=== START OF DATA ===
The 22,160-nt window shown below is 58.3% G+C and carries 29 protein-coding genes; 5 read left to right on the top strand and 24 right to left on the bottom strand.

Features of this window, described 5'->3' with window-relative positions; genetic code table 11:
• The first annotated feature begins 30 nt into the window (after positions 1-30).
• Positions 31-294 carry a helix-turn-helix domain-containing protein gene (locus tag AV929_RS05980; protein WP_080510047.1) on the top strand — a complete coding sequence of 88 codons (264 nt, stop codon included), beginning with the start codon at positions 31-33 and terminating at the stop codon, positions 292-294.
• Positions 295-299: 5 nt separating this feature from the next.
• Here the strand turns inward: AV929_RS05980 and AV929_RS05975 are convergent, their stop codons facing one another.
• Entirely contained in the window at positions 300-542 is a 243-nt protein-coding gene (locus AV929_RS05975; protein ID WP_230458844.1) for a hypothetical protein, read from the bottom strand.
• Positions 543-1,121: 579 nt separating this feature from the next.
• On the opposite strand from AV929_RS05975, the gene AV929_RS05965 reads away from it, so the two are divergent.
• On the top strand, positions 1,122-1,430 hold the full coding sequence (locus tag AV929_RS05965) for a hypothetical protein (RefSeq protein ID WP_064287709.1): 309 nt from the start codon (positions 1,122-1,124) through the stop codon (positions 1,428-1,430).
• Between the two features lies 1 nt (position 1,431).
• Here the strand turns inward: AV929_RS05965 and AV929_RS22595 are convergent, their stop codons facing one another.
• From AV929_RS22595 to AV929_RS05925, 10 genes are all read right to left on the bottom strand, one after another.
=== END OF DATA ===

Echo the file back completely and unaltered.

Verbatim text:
The 22,160-nt window shown below is 58.3% G+C and carries 29 protein-coding genes; 5 read left to right on the top strand and 24 right to left on the bottom strand.

Features of this window, described 5'->3' with window-relative positions; genetic code table 11:
• The first annotated feature begins 30 nt into the window (after positions 1-30).
• Positions 31-294 carry a helix-turn-helix domain-containing protein gene (locus tag AV929_RS05980; protein WP_080510047.1) on the top strand — a complete coding sequence of 88 codons (264 nt, stop codon included), beginning with the start codon at positions 31-33 and terminating at the stop codon, positions 292-294.
• Positions 295-299: 5 nt separating this feature from the next.
• Here the strand turns inward: AV929_RS05980 and AV929_RS05975 are convergent, their stop codons facing one another.
• Entirely contained in the window at positions 300-542 is a 243-nt protein-coding gene (locus AV929_RS05975; protein ID WP_230458844.1) for a hypothetical protein, read from the bottom strand.
• Positions 543-1,121: 579 nt separating this feature from the next.
• On the opposite strand from AV929_RS05975, the gene AV929_RS05965 reads away from it, so the two are divergent.
• On the top strand, positions 1,122-1,430 hold the full coding sequence (locus tag AV929_RS05965) for a hypothetical protein (RefSeq protein ID WP_064287709.1): 309 nt from the start codon (positions 1,122-1,124) through the stop codon (positions 1,428-1,430).
• Between the two features lies 1 nt (position 1,431).
• Here the strand turns inward: AV929_RS05965 and AV929_RS22595 are convergent, their stop codons facing one another.
• From AV929_RS22595 to AV929_RS05925, 10 genes are all read right to left on the bottom strand, one after another.